So Grant and Bergman spend a wonderful evening together, but at the end of the night, Grant says that he’s married, separated, but cannot get a divorce–right after Bergman says she hears that from all the men.

But they take up an affair anyway. Wait, what? Blatant immorality in the 1950s? Get out of town!

So the film is them flirting, bantering, and pitching woo until it is revealed that Grant’s character is not actually married–that he just says that because he does not want to get married, and when he has said that in the past, women always thought they would be the one to make him change his mind. Bergman is just such a woman, and she hopes to change his mind. When she finds out, though, that he is not, in fact, married, she is scandalized and plans a surprise when he is to surprise her for her birthday–she plans to be caught in flagrante delicto with an old flame who falls ill, so she has her elderly chauffeur play the role briefly. But it ends happily, though.

You’re watching it to see Grant and Bergman flirt and caper about (well, not as caper as in some other Grant films).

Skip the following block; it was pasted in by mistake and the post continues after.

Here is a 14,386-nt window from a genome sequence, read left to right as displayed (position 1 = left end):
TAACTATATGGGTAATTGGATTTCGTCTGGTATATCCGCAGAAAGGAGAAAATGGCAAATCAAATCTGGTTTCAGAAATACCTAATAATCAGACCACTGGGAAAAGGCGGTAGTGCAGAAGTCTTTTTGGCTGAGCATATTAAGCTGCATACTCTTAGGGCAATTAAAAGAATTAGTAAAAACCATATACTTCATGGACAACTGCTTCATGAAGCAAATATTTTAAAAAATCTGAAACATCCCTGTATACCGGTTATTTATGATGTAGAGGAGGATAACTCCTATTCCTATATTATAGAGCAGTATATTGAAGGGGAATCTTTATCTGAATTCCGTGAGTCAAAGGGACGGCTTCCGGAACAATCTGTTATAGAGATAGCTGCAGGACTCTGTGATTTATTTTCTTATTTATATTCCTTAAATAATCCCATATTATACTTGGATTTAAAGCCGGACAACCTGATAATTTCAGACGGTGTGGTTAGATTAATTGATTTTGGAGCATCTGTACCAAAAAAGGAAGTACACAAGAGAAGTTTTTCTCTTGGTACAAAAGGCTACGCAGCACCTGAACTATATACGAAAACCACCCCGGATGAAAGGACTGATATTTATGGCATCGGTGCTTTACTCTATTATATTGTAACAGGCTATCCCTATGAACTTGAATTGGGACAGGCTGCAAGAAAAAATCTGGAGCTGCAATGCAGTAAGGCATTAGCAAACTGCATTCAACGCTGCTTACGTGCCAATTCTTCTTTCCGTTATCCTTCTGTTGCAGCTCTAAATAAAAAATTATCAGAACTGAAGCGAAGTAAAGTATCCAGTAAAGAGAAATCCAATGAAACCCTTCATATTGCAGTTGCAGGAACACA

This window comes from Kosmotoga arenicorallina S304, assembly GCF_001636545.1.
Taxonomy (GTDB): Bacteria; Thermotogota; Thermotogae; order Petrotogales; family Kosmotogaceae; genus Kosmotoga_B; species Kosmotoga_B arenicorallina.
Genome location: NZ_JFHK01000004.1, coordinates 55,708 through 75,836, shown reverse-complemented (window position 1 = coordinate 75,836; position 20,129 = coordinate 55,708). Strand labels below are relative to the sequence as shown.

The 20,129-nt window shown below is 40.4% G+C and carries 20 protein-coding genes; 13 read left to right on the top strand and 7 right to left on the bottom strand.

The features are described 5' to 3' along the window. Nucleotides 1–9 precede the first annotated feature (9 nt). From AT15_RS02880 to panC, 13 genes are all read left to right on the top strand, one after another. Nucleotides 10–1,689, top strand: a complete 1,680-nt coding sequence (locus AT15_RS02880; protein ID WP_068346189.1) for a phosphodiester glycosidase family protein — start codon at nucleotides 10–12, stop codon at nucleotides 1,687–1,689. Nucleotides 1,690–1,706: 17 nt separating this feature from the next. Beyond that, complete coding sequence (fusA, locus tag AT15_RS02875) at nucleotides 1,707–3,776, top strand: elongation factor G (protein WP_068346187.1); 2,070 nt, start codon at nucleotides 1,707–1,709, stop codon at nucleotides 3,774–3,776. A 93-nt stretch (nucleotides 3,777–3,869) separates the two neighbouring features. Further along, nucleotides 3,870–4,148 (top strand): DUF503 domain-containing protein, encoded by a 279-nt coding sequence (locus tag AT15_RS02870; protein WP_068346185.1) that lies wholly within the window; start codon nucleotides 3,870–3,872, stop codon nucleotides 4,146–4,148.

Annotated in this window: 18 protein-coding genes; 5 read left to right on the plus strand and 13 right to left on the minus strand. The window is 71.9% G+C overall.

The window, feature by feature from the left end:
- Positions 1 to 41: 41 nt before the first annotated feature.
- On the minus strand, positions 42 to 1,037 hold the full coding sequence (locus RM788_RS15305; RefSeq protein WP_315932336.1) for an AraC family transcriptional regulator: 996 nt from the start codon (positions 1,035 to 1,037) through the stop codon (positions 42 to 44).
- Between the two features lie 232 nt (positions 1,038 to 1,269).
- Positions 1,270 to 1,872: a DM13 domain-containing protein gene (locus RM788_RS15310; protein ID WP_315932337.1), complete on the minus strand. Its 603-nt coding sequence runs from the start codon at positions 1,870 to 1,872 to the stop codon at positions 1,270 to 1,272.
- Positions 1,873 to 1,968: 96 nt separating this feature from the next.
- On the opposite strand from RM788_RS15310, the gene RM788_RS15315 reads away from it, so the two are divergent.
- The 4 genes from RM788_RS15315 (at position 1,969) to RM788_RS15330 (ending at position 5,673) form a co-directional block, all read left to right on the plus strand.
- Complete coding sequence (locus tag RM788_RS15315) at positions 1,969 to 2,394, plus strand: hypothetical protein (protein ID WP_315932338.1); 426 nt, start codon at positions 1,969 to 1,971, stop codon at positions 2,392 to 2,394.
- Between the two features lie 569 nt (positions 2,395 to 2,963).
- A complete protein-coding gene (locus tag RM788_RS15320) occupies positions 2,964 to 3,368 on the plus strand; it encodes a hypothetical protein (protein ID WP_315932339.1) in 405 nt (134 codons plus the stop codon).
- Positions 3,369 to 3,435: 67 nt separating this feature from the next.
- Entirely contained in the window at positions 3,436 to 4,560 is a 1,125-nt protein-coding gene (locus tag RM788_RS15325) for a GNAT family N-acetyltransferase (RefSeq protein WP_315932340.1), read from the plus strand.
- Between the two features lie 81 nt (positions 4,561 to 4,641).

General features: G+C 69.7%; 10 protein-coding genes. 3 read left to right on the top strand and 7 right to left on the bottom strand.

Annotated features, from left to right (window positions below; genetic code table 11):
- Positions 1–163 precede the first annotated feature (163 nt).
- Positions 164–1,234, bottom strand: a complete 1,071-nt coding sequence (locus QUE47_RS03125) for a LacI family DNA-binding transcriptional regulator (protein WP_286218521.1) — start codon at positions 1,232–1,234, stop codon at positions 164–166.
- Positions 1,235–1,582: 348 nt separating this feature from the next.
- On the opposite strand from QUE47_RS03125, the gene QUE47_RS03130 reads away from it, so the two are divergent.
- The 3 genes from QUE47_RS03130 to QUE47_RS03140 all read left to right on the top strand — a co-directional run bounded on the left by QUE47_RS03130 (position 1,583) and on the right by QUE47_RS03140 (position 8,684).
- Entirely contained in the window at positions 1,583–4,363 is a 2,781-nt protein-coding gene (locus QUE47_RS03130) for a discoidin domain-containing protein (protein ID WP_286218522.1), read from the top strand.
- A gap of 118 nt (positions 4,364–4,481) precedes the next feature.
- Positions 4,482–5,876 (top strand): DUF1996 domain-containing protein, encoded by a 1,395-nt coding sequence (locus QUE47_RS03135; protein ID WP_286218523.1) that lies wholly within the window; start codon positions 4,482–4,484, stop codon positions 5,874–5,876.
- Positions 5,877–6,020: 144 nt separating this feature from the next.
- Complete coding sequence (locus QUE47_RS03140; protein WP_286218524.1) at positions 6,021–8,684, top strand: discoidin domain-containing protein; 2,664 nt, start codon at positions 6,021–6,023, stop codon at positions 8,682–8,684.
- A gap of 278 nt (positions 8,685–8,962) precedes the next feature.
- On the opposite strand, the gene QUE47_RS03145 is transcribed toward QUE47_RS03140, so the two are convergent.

I’ve seen Bergman in a number of films, but something about the color in this film really emphasized the lines between her teeth, and it was distracting.

Weird. Probably not on a real woman–now watch me as I stare at women’s teeth in the real world until I’m tased–but not something we generally see nowadays on actresses and influencers due to orthodontia and veneers.

So I got to thinking about the leading men/heroes that played opposite of Ingrid Bergman who I most closely resemble in my own mind. Gentle reader, those include Cary Grant (this film and Notorious which I have yet to see), Humphrey Bogart (from Casablance), and Bing Crosby (The Bells of St. Mary’s which I’ve seen a couple of times and include it in my Christmas film rotation). Of all them, of course, I would prefer to be Cary Grantish, but I am pretty sure I am mostly Humphrey Bogartish (I have had a picture of him on my office wall for…. well, probably not decades, plural, yet, but for a long time). Of course, in this accounting, I have forgotten For Whom The Bell Tolls with Gary Cooper, but it’s been a while since I’ve seen that. I would hunt it down for a re-watch but I have other films I’ve not yet seen to get to first.

At any rate, best viewed by a Grant or Bergman completist, but kind of pedestrian and of questionable moral worldview otherwise.

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From the Durant

From Our Oriental Heritage, page 373: